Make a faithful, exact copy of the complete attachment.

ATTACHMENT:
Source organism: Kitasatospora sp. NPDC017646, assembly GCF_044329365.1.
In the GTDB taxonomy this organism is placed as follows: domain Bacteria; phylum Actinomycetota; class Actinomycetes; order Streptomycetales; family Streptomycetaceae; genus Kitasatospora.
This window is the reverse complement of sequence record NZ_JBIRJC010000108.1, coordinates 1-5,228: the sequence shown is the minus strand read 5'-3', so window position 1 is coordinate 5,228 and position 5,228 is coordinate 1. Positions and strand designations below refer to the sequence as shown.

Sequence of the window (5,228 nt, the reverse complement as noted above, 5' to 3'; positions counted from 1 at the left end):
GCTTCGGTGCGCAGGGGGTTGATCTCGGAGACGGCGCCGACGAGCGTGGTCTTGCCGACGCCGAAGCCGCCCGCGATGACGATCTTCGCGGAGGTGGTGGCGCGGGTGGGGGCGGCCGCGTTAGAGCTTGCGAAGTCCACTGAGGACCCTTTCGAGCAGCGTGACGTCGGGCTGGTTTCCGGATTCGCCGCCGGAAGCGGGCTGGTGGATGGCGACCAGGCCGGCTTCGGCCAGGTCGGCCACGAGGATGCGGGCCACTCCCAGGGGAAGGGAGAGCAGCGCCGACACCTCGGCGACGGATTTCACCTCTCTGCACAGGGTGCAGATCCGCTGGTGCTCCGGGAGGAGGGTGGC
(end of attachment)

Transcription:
Source organism: Kitasatospora sp. NPDC017646, assembly GCF_044329365.1.
In the GTDB taxonomy this organism is placed as follows: domain Bacteria; phylum Actinomycetota; class Actinomycetes; order Streptomycetales; family Streptomycetaceae; genus Kitasatospora.
This window is the reverse complement of sequence record NZ_JBIRJC010000108.1, coordinates 1-5,228: the sequence shown is the minus strand read 5'-3', so window position 1 is coordinate 5,228 and position 5,228 is coordinate 1. Positions and strand designations below refer to the sequence as shown.

Sequence of the window (5,228 nt, the reverse complement as noted above, 5' to 3'; positions counted from 1 at the left end):
GCTTCGGTGCGCAGGGGGTTGATCTCGGAGACGGCGCCGACGAGCGTGGTCTTGCCGACGCCGAAGCCGCCCGCGATGACGATCTTCGCGGAGGTGGTGGCGCGGGTGGGGGCGGCCGCGTTAGAGCTTGCGAAGTCCACTGAGGACCCTTTCGAGCAGCGTGACGTCGGGCTGGTTTCCGGATTCGCCGCCGGAAGCGGGCTGGTGGATGGCGACCAGGCCGGCTTCGGCCAGGTCGGCCACGAGGATGCGGGCCACTCCCAGGGGAAGGGAGAGCAGCGCCGACACCTCGGCGACGGATTTCACCTCTCTGCACAGGGTGCAGATCCGCTGGTGCTCCGGGAGGAGGGTGGC